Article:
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Thrips injury on southern peas

These are Southern peas and butter beans that have been planted and coming up now. We’re shooting for seed being about 3 inches apart in the drill trying to get 4 plants per foot. We are¬†growing a variety that is small, light-green color and about 70 days to maturity.


A little scary to see how much damage from thrips we are seeing. You can see the cupping in the seedling leaves. I haven’t checked to see what species, but in the truck, I flicked them off on a piece of white paper and see the light colored thrips. This is either Western Flower Thrips or immatures. This is a critical time to control and watch thrips in our beans until we get a good few leaves. If we keep warm weather, the plants will be better able to grow through the pressure. If we hit another cool spell, this could hurt. We gotta check if we use foliar insecticide. Products labeled on Southern Pea may not be labeled on Lima Bean.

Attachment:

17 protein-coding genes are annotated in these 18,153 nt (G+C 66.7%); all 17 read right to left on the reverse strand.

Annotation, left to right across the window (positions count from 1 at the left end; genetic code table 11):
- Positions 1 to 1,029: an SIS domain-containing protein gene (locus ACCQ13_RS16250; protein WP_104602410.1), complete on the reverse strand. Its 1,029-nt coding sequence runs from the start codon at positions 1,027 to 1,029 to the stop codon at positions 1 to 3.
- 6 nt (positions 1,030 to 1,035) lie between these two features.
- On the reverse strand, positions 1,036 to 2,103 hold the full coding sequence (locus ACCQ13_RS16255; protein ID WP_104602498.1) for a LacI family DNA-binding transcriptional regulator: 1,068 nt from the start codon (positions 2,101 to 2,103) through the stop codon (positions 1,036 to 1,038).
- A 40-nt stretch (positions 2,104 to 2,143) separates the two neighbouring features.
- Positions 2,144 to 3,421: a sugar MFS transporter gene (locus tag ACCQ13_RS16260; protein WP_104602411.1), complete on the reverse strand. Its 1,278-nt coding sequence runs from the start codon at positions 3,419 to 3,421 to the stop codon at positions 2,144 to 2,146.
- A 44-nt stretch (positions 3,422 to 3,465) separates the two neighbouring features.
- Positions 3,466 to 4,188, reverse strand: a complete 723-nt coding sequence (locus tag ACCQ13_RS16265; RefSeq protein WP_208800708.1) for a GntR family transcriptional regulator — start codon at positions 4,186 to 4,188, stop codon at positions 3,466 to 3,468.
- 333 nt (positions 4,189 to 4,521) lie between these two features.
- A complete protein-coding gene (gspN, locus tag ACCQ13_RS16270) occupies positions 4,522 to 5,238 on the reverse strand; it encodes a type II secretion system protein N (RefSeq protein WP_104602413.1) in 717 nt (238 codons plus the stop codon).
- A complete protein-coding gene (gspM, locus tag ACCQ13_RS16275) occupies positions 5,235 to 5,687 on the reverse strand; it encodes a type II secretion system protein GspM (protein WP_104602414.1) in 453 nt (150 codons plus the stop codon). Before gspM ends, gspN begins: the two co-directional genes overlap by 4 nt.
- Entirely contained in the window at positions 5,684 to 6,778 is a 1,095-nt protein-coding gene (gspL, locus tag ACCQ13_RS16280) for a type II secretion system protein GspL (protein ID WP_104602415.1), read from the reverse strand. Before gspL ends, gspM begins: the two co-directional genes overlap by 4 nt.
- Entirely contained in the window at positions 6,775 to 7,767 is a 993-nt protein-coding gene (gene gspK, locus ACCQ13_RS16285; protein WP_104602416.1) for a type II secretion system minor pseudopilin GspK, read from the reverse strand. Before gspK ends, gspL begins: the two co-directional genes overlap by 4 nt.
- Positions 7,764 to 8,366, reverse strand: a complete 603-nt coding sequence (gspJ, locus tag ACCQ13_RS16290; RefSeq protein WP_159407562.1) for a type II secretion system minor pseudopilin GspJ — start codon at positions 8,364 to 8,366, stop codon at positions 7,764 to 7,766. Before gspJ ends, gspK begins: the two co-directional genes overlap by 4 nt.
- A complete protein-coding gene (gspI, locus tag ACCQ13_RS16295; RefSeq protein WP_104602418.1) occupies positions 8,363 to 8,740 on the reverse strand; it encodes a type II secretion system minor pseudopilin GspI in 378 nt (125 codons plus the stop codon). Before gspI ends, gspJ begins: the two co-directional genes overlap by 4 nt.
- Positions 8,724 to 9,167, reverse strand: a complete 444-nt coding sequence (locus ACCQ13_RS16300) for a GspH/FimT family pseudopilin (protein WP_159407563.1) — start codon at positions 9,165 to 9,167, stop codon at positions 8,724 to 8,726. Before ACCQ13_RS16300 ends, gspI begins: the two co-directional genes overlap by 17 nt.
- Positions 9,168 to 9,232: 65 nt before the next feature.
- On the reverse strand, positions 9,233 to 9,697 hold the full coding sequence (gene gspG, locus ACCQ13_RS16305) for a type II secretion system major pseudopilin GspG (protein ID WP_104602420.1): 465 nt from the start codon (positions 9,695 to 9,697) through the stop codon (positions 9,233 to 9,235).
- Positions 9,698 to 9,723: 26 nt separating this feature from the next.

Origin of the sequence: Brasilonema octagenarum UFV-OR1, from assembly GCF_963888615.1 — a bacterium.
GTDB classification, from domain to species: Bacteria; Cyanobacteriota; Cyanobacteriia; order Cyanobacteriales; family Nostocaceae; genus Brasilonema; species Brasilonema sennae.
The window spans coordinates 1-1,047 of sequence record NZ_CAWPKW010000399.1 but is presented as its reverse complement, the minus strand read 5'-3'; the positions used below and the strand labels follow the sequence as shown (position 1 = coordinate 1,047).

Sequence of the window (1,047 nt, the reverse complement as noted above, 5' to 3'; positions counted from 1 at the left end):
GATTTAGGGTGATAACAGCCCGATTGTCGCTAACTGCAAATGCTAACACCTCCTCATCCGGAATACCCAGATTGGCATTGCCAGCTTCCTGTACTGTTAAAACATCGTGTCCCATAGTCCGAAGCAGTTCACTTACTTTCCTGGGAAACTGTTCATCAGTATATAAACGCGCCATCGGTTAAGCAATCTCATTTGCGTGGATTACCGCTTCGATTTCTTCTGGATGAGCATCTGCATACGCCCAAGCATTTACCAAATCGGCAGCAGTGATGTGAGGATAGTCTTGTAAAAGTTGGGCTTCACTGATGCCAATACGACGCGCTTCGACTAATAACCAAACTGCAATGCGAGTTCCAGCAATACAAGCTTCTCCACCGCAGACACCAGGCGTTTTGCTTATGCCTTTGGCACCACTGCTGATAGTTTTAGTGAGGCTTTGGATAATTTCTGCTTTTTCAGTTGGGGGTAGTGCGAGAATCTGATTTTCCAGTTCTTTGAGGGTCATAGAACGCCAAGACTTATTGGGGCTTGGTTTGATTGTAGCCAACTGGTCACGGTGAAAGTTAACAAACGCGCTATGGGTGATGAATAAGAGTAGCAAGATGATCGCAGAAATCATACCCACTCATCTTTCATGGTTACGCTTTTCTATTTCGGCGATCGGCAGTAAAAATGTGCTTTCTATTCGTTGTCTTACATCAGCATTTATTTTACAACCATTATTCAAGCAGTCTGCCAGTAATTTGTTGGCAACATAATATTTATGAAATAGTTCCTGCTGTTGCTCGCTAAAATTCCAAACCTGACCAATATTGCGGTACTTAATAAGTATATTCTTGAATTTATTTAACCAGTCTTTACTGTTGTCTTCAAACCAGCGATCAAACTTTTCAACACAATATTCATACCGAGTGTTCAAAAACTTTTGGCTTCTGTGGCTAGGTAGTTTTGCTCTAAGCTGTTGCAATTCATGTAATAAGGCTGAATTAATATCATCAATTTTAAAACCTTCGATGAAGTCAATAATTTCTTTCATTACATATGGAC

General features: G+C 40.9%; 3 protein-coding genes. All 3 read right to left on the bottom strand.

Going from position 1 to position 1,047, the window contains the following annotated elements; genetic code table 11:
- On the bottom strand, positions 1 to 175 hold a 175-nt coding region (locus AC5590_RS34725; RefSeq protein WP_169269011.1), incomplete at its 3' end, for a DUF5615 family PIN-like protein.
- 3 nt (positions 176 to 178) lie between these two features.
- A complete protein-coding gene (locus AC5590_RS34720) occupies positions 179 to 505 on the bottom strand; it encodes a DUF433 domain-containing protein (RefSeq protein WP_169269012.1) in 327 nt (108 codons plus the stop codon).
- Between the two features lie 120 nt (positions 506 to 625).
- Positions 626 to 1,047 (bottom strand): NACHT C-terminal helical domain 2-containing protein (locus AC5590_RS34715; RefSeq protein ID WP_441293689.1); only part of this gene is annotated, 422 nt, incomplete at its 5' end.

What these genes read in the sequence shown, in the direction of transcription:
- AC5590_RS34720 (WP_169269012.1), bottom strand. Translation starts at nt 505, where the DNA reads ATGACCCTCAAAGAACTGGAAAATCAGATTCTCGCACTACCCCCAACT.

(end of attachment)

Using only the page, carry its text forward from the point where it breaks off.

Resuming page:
Aphids in young southern peas – Photo by John Offenberg


John and Dylan also found some aphids in the same field a day later. The aphids were also seen down in the terminals. UGA Extension Vegetable Entomologist Dr. Stormy Sparks says if we see a few aphids here and there, it is nothing to worry about. If they start building in large numbers and have plant damage, we will then have to treat. Same as thrips, if we can keep some good growing weather, the plants will grow through it.


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